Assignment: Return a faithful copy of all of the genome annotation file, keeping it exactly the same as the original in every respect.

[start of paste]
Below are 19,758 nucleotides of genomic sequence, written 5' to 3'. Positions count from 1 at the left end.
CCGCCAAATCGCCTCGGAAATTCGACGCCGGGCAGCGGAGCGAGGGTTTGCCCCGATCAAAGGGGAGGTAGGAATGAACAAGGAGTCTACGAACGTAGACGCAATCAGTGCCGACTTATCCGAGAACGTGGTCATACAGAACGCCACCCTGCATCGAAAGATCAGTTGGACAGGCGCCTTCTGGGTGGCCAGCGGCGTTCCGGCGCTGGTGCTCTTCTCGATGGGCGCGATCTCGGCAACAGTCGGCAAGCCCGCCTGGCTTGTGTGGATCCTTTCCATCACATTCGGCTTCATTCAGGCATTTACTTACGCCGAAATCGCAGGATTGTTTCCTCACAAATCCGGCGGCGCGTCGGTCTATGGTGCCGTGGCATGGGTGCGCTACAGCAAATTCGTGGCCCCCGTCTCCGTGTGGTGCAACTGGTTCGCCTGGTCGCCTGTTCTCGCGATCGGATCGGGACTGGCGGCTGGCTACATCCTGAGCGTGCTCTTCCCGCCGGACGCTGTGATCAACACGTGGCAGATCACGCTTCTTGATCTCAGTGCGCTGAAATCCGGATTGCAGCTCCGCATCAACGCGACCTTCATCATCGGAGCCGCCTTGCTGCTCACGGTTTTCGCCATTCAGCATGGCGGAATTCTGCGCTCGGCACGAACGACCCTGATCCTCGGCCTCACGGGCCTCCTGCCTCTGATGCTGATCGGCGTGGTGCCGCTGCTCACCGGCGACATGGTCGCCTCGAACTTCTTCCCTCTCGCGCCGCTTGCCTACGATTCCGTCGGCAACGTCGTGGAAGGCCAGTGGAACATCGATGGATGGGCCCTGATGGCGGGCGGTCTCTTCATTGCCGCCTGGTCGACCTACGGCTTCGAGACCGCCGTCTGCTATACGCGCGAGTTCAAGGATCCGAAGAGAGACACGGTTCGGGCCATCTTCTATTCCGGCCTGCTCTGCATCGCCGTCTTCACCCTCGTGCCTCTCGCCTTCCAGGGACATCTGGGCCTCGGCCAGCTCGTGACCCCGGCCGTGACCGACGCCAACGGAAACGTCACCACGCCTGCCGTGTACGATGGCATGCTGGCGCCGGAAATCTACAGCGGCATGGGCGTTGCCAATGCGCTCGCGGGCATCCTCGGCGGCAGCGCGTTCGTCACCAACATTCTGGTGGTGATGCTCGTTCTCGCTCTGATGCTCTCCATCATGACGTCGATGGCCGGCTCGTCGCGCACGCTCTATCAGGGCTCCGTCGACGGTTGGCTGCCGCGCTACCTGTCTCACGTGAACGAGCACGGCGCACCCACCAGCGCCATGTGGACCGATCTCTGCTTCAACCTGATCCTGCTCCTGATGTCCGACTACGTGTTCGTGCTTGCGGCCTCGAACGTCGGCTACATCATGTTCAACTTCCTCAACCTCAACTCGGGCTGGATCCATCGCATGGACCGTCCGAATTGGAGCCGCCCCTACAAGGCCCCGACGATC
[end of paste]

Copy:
Below are 19,758 nucleotides of genomic sequence, written 5' to 3'. Positions count from 1 at the left end.
CCGCCAAATCGCCTCGGAAATTCGACGCCGGGCAGCGGAGCGAGGGTTTGCCCCGATCAAAGGGGAGGTAGGAATGAACAAGGAGTCTACGAACGTAGACGCAATCAGTGCCGACTTATCCGAGAACGTGGTCATACAGAACGCCACCCTGCATCGAAAGATCAGTTGGACAGGCGCCTTCTGGGTGGCCAGCGGCGTTCCGGCGCTGGTGCTCTTCTCGATGGGCGCGATCTCGGCAACAGTCGGCAAGCCCGCCTGGCTTGTGTGGATCCTTTCCATCACATTCGGCTTCATTCAGGCATTTACTTACGCCGAAATCGCAGGATTGTTTCCTCACAAATCCGGCGGCGCGTCGGTCTATGGTGCCGTGGCATGGGTGCGCTACAGCAAATTCGTGGCCCCCGTCTCCGTGTGGTGCAACTGGTTCGCCTGGTCGCCTGTTCTCGCGATCGGATCGGGACTGGCGGCTGGCTACATCCTGAGCGTGCTCTTCCCGCCGGACGCTGTGATCAACACGTGGCAGATCACGCTTCTTGATCTCAGTGCGCTGAAATCCGGATTGCAGCTCCGCATCAACGCGACCTTCATCATCGGAGCCGCCTTGCTGCTCACGGTTTTCGCCATTCAGCATGGCGGAATTCTGCGCTCGGCACGAACGACCCTGATCCTCGGCCTCACGGGCCTCCTGCCTCTGATGCTGATCGGCGTGGTGCCGCTGCTCACCGGCGACATGGTCGCCTCGAACTTCTTCCCTCTCGCGCCGCTTGCCTACGATTCCGTCGGCAACGTCGTGGAAGGCCAGTGGAACATCGATGGATGGGCCCTGATGGCGGGCGGTCTCTTCATTGCCGCCTGGTCGACCTACGGCTTCGAGACCGCCGTCTGCTATACGCGCGAGTTCAAGGATCCGAAGAGAGACACGGTTCGGGCCATCTTCTATTCCGGCCTGCTCTGCATCGCCGTCTTCACCCTCGTGCCTCTCGCCTTCCAGGGACATCTGGGCCTCGGCCAGCTCGTGACCCCGGCCGTGACCGACGCCAACGGAAACGTCACCACGCCTGCCGTGTACGATGGCATGCTGGCGCCGGAAATCTACAGCGGCATGGGCGTTGCCAATGCGCTCGCGGGCATCCTCGGCGGCAGCGCGTTCGTCACCAACATTCTGGTGGTGATGCTCGTTCTCGCTCTGATGCTCTCCATCATGACGTCGATGGCCGGCTCGTCGCGCACGCTCTATCAGGGCTCCGTCGACGGTTGGCTGCCGCGCTACCTGTCTCACGTGAACGAGCACGGCGCACCCACCAGCGCCATGTGGACCGATCTCTGCTTCAACCTGATCCTGCTCCTGATGTCCGACTACGTGTTCGTGCTTGCGGCCTCGAACGTCGGCTACATCATGTTCAACTTCCTCAACCTCAACTCGGGCTGGATCCATCGCATGGACCGTCCGAATTGGAGCCGCCCCTACAAGGCCCCGACGATC